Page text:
Shares in Albemarle & Bond fell on Tuesday after the pawnbroker said it is planning to slow the number of new shop openings following a reduction to gold buying volumes.
The firm said that while volumes have remained in line with the levels seen in the fourth quarter, the figures actually represent a "major reduction" on the peak seen in the first half of the full year, with no recovery expected.
As a result, the company has implemented planning mitigation action, and as part of this has reduced its intended number of store openings for the full year to five, compared to the 25 opened the previous year.
In the 12 months ended June 30th, pre-tax profit increased only marginally, at $21.3m compared to $21.4m, as a result of rising sales costs, on revenues of $117.7m, compared to $101.9m the previous year.
Basic earnings per share rose from 27.96p to 28.55p year-on-year.
The Gold Buying business recorded a 49% increase in gross profits driven by exceptional growth in the first half of the financial year, compared to 88% seen in the first half of the year. The trend suffered a sudden slowdown in March 2012 and cash paid for gold bought in the current year is running at approximately 80% of the full year ended 2012 levels, with margins slightly above 30% compared to 38% in the previous year.
"Given the new lower levels of demand we believe this is a strong trading performance particularly in the light of our market and competitor intelligence," the firm said.
"Clearly, there remains uncertainty around any further drop off in gold buying volumes although over the medium term we would expect some competitors to exit the market."
Group gross profit increased by 13% to £69.1m, of which Pawnbroking contributed £34.8m, a 10% increase on the prior year.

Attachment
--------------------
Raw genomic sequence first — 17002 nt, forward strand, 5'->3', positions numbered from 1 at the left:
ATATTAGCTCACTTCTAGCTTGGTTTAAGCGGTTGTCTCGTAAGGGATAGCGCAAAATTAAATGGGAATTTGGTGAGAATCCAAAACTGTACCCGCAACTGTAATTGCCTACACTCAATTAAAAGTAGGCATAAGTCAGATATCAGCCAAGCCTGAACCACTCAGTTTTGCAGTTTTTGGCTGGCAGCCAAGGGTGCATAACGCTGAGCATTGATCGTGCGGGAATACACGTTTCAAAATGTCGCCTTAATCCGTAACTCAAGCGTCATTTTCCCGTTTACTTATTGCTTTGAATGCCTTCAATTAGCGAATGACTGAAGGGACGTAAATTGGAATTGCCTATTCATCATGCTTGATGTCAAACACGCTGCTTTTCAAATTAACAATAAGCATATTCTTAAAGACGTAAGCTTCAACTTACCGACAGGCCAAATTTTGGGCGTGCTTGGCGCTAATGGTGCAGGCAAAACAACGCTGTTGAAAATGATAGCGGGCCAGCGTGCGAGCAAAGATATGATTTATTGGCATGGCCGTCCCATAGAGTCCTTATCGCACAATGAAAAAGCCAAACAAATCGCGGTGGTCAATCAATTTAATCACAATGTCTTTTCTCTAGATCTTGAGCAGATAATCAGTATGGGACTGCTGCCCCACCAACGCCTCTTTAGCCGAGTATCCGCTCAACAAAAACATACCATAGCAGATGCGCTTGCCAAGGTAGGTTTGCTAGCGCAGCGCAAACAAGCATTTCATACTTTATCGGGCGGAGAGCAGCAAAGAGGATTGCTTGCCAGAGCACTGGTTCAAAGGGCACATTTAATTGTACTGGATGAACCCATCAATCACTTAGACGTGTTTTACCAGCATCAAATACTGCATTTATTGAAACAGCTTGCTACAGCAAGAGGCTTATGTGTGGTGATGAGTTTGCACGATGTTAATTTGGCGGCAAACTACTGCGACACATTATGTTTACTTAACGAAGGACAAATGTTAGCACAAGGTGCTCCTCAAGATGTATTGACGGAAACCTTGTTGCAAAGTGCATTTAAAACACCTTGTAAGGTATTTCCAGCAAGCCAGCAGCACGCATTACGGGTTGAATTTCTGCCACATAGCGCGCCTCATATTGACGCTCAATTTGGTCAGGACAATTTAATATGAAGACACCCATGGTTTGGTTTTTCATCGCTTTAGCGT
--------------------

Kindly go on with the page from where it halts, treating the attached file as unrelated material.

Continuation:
Retail showed signs of improvement, helped by a second half growth in sales of second hand jewellery and the introduction of pre-owned prestige watches. Nevertheless, gross profits for the full year were still down £0.7m, 10% on the previous year reflecting a weak Christmas trading period.
Other Financial Services, as anticipated, was affected by removal of the cheque guarantee card in July 2011 and this was the primary reason behind the £1.7m, (20% reduction) in gross profits for this division.
Barry Stevenson, Chief Executive, said: "Over the last three years our business has doubled in size. We have invested strong gold buying cashflows in this expansion and in so doing we have laid the foundations for the company's long term profitability.
"Over a third of the full line store portfolio is under three years old, ensuring, based on the maturity cycle of pawnbroking stores, that there is significant embedded growth potential in our business.
"Gold buying remains a substantial part of the on-going business and the 2012 result demonstrates how well we have executed on this market opportunity. However the expected downturn in the gold buying market happened very quickly and has set a new level to which we have quickly adapted. We expect gold buying to continue to be a significant profit contributor to the group albeit at much reduced levels to that achieved at the peak."
Looking ahead, Stevenson added: "The group will focus on meeting the undoubted demand for short term flexible loans, optimising the value from the 69 most recent openings, trialling and introducing new products and increasing consumer access through the addition of new channels."
The share price fell 33.50p by 12:51.